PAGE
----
3. „Die Demokratie lebt vom Kompromiss. Wer keine Kompromisse machen kann, ist für die Demokratie nicht zu gebrauchen.”
    [Democracy thrives on compromise . Those who can’t make compromises are useless for democracy .]

    4. „Wenn wir uns überall einmischen wollen, wo himmelschreiendes Unrecht geschieht, dann riskieren wir den dritten Weltkrieg.“
    [If we want to involve ourselves wherever outrageous injustice happening , then we risk the third world war .]

    5. „Willen braucht man. Und Zigaretten.“
    [Will is all you need . And cigarettes .]

    The last of the REAL politicians gone. Now we have only the self-gratifying lot.
    No wonder people are depressed and suicidal!

    • Reinhold says:

      Helmut Schmidt’s best quotes:


      “That is the whole misery: The stupid are so sure, and the wise so full of doubt.”

  15. Tony says:

    The Daily Mail article on Helmut Schmidt states:
    “During the Nazi period, Schmidt was a group leader in the Hitler Youth organisation until 1936 when he was demoted and sent on leave because of his anti-Nazi views. “

    Presumably smoking was part of the issue, though maybe only a small part. He must have seen the whole modern cannon of (anti-smoking) belief being developed before his very eyes.

  16. harleyrider1978 says:

    Meat, Coffee — Why Only Activists Pay Attention To IARC Claims

    If you were laughing at the notion that sausage is just as carcinogenic as cigarettes, you are not alone — the United Nations World Health Organization (WHO) is scrambling to repair the damage to what’s left of the credibility of its International Agency for Research on Cancer (IARC) after its latest paper about processed meat. But that report is actually no worse than any of their others. While activists had jumped on claims about glyphosate and diesel emissions and 400 other things declared to be carcinogens, they would be wise to give this latest monograph a wide berth.

    Scientifically, these reports are all suspect, because they are meta-analyses, which are of limited value at best. Additionally, the studies they use are hand-picked by participants who meet a very narrow set of criteria. If you have ever consulted, for example, the committee decrees you have a conflict of interest, but if you are the co-author of one of the papers under review, that is fine.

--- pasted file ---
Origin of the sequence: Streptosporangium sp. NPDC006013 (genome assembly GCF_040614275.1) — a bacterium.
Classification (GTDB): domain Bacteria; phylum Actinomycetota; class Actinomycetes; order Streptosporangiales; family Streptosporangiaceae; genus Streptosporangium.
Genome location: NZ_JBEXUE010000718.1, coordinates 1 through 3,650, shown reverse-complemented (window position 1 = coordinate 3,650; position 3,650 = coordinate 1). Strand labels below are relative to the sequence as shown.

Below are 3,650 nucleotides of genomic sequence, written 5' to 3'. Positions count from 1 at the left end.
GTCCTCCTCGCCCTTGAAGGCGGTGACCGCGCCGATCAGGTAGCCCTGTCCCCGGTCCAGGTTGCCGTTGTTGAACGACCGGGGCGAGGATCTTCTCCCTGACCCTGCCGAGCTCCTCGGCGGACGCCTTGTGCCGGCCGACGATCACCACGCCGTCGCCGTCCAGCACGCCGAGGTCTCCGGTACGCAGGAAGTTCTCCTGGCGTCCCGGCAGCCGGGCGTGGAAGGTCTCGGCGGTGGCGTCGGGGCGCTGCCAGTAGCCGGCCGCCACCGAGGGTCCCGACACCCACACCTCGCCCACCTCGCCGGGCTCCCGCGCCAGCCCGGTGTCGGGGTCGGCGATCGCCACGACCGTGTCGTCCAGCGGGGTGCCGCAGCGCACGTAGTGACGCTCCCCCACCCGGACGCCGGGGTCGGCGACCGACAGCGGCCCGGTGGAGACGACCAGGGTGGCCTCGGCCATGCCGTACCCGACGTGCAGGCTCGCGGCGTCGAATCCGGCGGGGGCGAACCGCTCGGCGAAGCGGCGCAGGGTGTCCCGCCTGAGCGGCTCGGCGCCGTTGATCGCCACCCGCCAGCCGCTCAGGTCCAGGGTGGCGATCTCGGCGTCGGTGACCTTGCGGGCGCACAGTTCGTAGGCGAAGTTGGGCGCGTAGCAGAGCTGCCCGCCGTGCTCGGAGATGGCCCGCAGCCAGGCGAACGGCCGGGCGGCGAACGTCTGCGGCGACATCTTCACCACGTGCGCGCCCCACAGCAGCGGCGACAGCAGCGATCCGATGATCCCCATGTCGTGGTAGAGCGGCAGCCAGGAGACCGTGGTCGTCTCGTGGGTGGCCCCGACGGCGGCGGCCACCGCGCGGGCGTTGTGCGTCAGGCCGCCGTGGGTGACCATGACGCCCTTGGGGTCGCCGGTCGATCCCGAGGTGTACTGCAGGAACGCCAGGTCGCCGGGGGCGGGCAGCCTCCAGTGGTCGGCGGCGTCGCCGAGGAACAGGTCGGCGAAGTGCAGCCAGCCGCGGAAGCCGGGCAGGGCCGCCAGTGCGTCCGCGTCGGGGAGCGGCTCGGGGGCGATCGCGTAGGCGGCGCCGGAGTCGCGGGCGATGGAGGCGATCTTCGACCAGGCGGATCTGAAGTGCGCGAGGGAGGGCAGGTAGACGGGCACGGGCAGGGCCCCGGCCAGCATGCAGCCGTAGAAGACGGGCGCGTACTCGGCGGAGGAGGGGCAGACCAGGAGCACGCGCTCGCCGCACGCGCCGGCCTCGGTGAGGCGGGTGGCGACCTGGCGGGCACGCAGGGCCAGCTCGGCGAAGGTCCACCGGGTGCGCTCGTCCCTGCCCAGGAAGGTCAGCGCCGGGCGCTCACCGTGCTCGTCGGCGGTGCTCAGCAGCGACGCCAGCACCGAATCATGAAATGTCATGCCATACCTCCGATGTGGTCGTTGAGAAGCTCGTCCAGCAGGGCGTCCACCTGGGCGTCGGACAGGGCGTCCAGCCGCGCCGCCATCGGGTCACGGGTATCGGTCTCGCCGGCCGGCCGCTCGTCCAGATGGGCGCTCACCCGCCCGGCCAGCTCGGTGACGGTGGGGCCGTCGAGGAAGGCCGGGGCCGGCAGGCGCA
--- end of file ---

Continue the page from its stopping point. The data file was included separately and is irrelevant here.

This has been a problem for decades. As American Council on Science and Health Scientific Advisor Dr. Geoffrey Kabat, cancer epidemiologist at the Albert Einstein College of Medicine, notes in Slate, in 1991 they tackled coffee.

    To recap, IARC uses four classifications:

    Group 1: Carcinogenic to humans
    Group 2A: Probably carcinogenic to humans
    Group 2B: Possibly carcinogenic to humans
    Group 3: Not classifiable as to carcinogenicity
    Group 4: Probably not carcinogenic

    Since only one out of almost 1,000 compounds they have ever looked has been deemed not carcinogenic (Group 4), it is given that if someone on a UN committee decides to look at your chemical, your company is going to be the subject of an environmental fundraising campaign, or at least a rant by The Food Babe.

    In 1991 coffee was declared a 2B carcinogen because they found a weak relationship between coffee and bladder cancer. As a result, every Starbucks in California contains a Prop. 65 warning label about coffee. Yet people drink coffee every day, the population available for study is huge, and yet bladder cancer is not really increasing. As Dr. Kabat notes, the weakness in IARC meta-analyses is not just bias among the participants on the panels and the papers they want to include, it is bias in the case-control studies the paper contain; people with serious illness will necessarily have more recall bias. Who doesn’t want to blame something for their cancer?

    In the last few decades, Kabat notes, other cohort studies with large groups have been done, and coffee consumption is instead correlated with a number of reduced cancers, including bladder cancer — the thing that got coffee a warning label. This is obviously nonsense.

    When a committee gives a lot of weight to positive results and ignores negative results, almost anything will become a “carcinogen.”

    We here at the American Council on Science and Health have said this for decades. Our now-famous Thanksgiving Menu itemizes everything in a holiday meal and then lists the chemicals in every food item, conventional, organic, shade-grown, kosher, and every single one is linked to cancer.

    So it’s okay to eat some sausage at breakfast and drink a coffee also. It is not giving you cancer any more than the pesticide Roundup or your cell phone is.